The Army is cutting its interpreter-translator platoons and eliminating the associated job specialty for native or heritage Arabic, Dari and Pashto speakers.
The move is part of the military’s overall shift from counterinsurgency missions to multi-domain operations in support of large-scale combat, Army spokeswoman Maj. Jackie Wren wrote in an email response.
The 09L program was established in 2003 to provide Arabic, Dari and Pashto native and heritage speakers to support Army operations in Afghanistan and Iraq, Wren said.
The Army plans to retain soldiers holding the Military Occupational Specialty coded 09L through reclassification if qualified, she added.
Currently, 177 soldiers hold the 09L MOS which will be deleted by May 1, 2022. Soldiers with this MOS have until May 2023 to reclassify into a new MOS, Wren told Army Times.
“Though the Army is eliminating this MOS, positions within Military Intelligence or Special Operation Forces may be available to these soldiers based on their aptitude and in accordance with security requirements,” Wren said. “Leaders are informing these soldiers of this change, and the soldiers are being provided with career counseling and educational support to assist in the transition to new career fields that allow them to continue their service with the Army.”
The Army holds a number of language-related jobs.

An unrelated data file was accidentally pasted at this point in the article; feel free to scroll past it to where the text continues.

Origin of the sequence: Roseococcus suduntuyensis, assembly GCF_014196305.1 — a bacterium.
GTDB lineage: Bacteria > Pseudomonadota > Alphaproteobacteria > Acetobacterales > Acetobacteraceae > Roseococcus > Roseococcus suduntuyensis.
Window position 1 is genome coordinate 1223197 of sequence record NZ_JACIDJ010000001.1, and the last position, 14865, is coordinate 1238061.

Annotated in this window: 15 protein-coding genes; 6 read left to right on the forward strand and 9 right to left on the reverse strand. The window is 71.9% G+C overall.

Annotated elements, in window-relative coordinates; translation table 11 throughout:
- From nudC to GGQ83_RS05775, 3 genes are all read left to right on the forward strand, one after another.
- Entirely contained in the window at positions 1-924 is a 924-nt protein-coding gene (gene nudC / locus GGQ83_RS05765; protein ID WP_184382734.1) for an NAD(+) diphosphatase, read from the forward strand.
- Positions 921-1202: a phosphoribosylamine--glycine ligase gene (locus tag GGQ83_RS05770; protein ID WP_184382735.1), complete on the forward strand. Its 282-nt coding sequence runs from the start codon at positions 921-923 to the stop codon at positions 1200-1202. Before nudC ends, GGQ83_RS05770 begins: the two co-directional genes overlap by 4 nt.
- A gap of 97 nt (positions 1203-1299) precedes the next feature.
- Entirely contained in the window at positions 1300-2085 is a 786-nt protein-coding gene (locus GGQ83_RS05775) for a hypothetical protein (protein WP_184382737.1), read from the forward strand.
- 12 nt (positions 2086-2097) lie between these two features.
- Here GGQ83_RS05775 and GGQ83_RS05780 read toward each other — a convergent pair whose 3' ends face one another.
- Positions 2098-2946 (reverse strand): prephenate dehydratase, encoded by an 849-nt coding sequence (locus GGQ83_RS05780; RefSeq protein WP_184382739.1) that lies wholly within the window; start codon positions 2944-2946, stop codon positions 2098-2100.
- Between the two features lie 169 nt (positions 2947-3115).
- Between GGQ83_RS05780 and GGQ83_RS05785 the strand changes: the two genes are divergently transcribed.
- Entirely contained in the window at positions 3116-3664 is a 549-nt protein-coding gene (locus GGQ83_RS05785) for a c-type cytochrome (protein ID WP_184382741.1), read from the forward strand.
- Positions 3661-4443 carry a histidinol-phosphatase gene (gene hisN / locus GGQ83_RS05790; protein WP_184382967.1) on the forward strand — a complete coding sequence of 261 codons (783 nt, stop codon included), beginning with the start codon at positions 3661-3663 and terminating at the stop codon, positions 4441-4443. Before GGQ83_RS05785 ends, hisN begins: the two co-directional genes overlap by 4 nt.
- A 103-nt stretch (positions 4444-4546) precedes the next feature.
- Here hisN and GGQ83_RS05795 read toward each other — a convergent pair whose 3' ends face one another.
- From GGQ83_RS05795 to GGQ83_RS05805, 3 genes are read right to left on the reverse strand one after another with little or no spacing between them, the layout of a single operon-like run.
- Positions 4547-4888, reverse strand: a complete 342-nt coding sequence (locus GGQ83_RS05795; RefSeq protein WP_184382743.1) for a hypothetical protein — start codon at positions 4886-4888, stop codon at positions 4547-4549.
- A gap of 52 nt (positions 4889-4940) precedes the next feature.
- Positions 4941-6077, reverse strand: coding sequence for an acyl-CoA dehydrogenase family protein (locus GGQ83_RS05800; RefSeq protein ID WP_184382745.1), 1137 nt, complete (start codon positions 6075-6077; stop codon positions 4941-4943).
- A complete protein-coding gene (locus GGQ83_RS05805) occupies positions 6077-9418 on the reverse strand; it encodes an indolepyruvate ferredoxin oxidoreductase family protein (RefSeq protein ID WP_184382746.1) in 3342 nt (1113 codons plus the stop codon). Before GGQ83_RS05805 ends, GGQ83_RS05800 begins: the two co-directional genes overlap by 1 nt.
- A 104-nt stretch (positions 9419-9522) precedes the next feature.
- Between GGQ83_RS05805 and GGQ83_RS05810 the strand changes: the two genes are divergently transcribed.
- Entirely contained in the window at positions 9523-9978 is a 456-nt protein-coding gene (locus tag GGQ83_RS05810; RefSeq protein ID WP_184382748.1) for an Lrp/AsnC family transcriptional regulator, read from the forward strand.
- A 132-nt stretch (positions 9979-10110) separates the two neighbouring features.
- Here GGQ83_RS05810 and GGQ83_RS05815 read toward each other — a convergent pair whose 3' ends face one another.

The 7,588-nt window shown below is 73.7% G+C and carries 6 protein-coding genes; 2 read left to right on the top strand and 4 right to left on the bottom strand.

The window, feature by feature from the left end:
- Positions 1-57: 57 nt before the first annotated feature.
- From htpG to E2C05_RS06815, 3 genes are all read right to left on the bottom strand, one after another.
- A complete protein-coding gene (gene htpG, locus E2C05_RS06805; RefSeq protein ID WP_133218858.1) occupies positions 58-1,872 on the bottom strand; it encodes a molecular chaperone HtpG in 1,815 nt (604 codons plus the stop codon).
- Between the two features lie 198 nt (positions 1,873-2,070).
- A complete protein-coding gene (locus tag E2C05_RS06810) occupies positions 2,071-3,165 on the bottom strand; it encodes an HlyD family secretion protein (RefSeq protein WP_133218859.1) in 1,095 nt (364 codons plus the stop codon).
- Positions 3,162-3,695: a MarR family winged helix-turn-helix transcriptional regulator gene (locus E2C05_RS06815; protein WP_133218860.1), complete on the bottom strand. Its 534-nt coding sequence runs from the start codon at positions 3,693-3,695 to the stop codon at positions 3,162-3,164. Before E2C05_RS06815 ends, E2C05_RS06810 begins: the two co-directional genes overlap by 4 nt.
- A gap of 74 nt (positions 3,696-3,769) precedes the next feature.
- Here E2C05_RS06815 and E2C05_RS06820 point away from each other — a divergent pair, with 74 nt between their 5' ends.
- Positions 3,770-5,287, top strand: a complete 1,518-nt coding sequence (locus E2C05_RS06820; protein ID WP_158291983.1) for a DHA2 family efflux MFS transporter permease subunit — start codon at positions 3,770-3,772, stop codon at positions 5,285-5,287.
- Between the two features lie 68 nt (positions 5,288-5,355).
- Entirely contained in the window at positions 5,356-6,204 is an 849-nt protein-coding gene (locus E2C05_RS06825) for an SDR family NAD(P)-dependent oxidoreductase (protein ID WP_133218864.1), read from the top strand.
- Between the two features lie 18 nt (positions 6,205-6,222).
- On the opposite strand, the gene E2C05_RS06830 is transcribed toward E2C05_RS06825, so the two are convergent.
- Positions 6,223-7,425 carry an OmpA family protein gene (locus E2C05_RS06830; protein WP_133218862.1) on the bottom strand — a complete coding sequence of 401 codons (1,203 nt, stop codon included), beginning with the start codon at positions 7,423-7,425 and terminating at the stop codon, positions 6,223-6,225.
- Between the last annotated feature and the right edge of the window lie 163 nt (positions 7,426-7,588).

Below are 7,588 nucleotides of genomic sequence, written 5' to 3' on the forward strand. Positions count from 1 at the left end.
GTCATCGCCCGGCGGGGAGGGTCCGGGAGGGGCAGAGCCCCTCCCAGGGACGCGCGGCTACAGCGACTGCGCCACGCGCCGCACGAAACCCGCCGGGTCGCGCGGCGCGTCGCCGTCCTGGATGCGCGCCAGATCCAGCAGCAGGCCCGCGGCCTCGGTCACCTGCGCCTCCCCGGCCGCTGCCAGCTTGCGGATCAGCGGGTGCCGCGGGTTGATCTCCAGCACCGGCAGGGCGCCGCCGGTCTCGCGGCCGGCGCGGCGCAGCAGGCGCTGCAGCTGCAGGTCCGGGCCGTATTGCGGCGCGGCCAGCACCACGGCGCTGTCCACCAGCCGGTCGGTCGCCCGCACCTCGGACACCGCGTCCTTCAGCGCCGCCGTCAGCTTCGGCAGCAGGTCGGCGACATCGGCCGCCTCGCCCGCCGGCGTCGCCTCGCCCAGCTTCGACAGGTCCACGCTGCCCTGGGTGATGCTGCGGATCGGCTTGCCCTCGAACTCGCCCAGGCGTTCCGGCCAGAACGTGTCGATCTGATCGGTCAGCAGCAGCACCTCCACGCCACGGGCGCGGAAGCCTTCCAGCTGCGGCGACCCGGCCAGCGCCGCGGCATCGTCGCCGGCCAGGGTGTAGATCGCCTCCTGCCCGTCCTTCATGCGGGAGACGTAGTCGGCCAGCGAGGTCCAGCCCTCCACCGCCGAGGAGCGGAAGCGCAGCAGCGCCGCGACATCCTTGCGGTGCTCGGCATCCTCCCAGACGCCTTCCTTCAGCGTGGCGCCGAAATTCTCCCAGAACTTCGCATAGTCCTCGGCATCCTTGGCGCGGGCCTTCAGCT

One is a skilled linguist, which falls under the intelligence 35 MOS series and uses soldiers trained in the target language for both strategic and tactical positions.
Typically, the linguist translates classified documents and other materials but can communicate directly with foreign-language speakers in a military capacity.
There are also voice interceptor roles in which a trained linguist listens to audio traffic to decipher what’s being said for intelligence gathering purposes.
The 09L program is used for interpreting or translating communications between English speakers and foreign-language speakers. They also assist soldiers with familiarization training in a foreign language and cultural awareness, according to the Army’s website.
Soldiers in the 09L program also assist at security checkpoints, provide interpretation services for Army public affairs offices and assist military contracting officers with purchase transactions, among other duties.
The Defense Language Institute, the center of language training for all of the armed services, offers instruction in 13 languages and regional variations of Arabic for 35-series linguists. It currently offers training also in Pashto, but not Dari, according to its website.
Training ranges from as short as a 36-week course in French to a 64-week course in Arabic. There is no current plan to grow the 35-series MOS linguists, Wren said.
“The Army’s language support is largely contracted. Uniformed language support, while small, provides an important capability with security clearance-holding linguists and linguists who can deploy to support contingency operations,” Wren said.
Army Times asked if the ground service was moving to add speakers of peer- and near-peer adversary languages such as Russian, Chinese or Persian Farsi.
“The Army’s G2 regularly reviews language requirements within existing structure across the Army and adjusts the requirements as needed for 35-series linguists,” Wren said. “There are no additional language skill authorizations as a result of these unit deactivations.”
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